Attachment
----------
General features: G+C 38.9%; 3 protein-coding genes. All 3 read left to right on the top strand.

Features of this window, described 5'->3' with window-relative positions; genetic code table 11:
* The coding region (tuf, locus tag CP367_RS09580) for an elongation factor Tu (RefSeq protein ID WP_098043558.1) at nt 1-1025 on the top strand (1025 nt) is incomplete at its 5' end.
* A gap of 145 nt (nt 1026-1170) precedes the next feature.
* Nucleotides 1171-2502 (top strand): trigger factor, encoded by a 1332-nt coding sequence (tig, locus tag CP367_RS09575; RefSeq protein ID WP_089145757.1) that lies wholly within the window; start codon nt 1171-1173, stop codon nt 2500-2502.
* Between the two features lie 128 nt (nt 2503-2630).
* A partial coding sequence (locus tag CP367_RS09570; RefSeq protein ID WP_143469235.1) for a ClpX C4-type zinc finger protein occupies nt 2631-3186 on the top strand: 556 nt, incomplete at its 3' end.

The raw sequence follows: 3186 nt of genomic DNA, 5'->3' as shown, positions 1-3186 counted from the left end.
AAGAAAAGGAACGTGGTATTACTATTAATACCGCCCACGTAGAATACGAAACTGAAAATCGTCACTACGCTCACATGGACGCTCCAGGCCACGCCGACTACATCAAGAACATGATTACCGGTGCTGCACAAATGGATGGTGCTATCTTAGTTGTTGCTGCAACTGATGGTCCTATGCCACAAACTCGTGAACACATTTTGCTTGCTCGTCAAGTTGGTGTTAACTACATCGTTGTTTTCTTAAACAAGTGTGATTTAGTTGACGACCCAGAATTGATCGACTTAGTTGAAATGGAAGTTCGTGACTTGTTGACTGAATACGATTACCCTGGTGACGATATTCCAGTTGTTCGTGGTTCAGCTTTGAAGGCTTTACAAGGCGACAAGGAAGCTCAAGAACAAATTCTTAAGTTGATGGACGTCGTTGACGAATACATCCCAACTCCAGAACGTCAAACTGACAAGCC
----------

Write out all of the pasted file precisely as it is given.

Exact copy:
General features: G+C 38.9%; 3 protein-coding genes. All 3 read left to right on the top strand.

Features of this window, described 5'->3' with window-relative positions; genetic code table 11:
* The coding region (tuf, locus tag CP367_RS09580) for an elongation factor Tu (RefSeq protein ID WP_098043558.1) at nt 1-1025 on the top strand (1025 nt) is incomplete at its 5' end.
* A gap of 145 nt (nt 1026-1170) precedes the next feature.
* Nucleotides 1171-2502 (top strand): trigger factor, encoded by a 1332-nt coding sequence (tig, locus tag CP367_RS09575; RefSeq protein ID WP_089145757.1) that lies wholly within the window; start codon nt 1171-1173, stop codon nt 2500-2502.
* Between the two features lie 128 nt (nt 2503-2630).
* A partial coding sequence (locus tag CP367_RS09570; RefSeq protein ID WP_143469235.1) for a ClpX C4-type zinc finger protein occupies nt 2631-3186 on the top strand: 556 nt, incomplete at its 3' end.

The raw sequence follows: 3186 nt of genomic DNA, 5'->3' as shown, positions 1-3186 counted from the left end.
AAGAAAAGGAACGTGGTATTACTATTAATACCGCCCACGTAGAATACGAAACTGAAAATCGTCACTACGCTCACATGGACGCTCCAGGCCACGCCGACTACATCAAGAACATGATTACCGGTGCTGCACAAATGGATGGTGCTATCTTAGTTGTTGCTGCAACTGATGGTCCTATGCCACAAACTCGTGAACACATTTTGCTTGCTCGTCAAGTTGGTGTTAACTACATCGTTGTTTTCTTAAACAAGTGTGATTTAGTTGACGACCCAGAATTGATCGACTTAGTTGAAATGGAAGTTCGTGACTTGTTGACTGAATACGATTACCCTGGTGACGATATTCCAGTTGTTCGTGGTTCAGCTTTGAAGGCTTTACAAGGCGACAAGGAAGCTCAAGAACAAATTCTTAAGTTGATGGACGTCGTTGACGAATACATCCCAACTCCAGAACGTCAAACTGACAAGCC